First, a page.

Here are some of the key points made in the presentation:
- In 2006, there was a decision made to stop using the concept of a ‘project’, as this fake and artificially fabricated term implied start and end of something that was meant to be continuous: product development.
- In 2007, there was a decision made to stop using Component-centric work and Release Trains – something that was mistakenly introduced by SAFe implementation
- During 2006-2008 – the number of ‘feature points’ (equivalent to deployed features) delivered each sprint was pretty low. Introduction of SAFe did not improve the situation: too much ‘undone’ component-work remained at the end of each sprint
- Between 2008 and 2009, Large Scale Scrum (LeSS) was introduced, and it led to a number of ‘feature points’ increasing steeply, every sprint
- Closer to 2009, when 150+ development teams introduced SBE (specification by example), ATTD (acceptance test-driven development) and feature toggling (engineering practices that are strongly advocated by LeSS), a number of ‘feature points’ delivered each sprint grew even higher, with many teams becoming capable of releasing to production multiple times each sprint
- Forming properly structured feature teams in NY, London, Kiev, Hyderabad and Hong Kong brought about the following benefits:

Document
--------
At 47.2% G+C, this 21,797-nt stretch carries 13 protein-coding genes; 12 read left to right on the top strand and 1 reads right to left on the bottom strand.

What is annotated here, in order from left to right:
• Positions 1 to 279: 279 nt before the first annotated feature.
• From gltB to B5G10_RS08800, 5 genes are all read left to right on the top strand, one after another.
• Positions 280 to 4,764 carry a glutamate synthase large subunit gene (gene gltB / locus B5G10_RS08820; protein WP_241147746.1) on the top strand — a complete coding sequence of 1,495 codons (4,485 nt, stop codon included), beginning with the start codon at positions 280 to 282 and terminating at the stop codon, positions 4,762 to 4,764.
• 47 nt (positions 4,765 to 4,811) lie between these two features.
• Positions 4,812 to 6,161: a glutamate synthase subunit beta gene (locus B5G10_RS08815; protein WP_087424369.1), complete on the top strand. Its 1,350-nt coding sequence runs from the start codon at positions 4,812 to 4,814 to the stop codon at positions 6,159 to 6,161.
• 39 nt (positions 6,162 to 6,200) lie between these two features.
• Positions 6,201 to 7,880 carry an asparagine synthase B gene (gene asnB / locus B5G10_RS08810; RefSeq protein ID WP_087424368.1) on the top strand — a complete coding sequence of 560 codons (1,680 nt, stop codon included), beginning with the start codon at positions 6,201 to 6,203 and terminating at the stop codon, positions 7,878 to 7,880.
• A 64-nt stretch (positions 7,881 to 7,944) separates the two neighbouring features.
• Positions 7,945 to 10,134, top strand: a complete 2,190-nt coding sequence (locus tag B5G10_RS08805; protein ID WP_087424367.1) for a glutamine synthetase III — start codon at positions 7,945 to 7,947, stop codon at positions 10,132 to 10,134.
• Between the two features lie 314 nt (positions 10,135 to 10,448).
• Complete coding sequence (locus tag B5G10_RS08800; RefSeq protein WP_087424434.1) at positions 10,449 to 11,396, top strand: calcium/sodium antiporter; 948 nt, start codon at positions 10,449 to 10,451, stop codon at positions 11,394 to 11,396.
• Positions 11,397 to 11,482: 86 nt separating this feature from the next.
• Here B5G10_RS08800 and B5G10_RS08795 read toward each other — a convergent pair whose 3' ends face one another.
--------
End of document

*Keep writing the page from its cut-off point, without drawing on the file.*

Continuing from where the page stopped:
- Reduced hand-offs: “concurrent engineering”
- Clear accountability for feature delivery (by each team)
- Code base sharing, across all teams that resulted in greater quality, evidenced by very minor issues, following latest release
- Each team, focusing on one feature at a time – something that led to shared purpose and reduced task switching (ultimately leading to greater efficiency)
- Teams, having greater appreciation for customer needs
Why did everything work? Because there was an environment of Autonomy, Fearlessness and good practices of software Engineering created.
Many companies start agile adoptions by introducing a long array of “agile processes” and “best practices”, falsely assuming that they are all universal or absolute. But they are not. Every company, every department, every situation has its own context. Also, starting with “best practices” concept is wrong because hardly any of them are always “best”; rather “great” and only contextually. Instead companies should start with introducing good principles that can be over time developed into good processes and practices that will always remain contextual.
The magic formula then becomes: Process + Practices = Principles + Context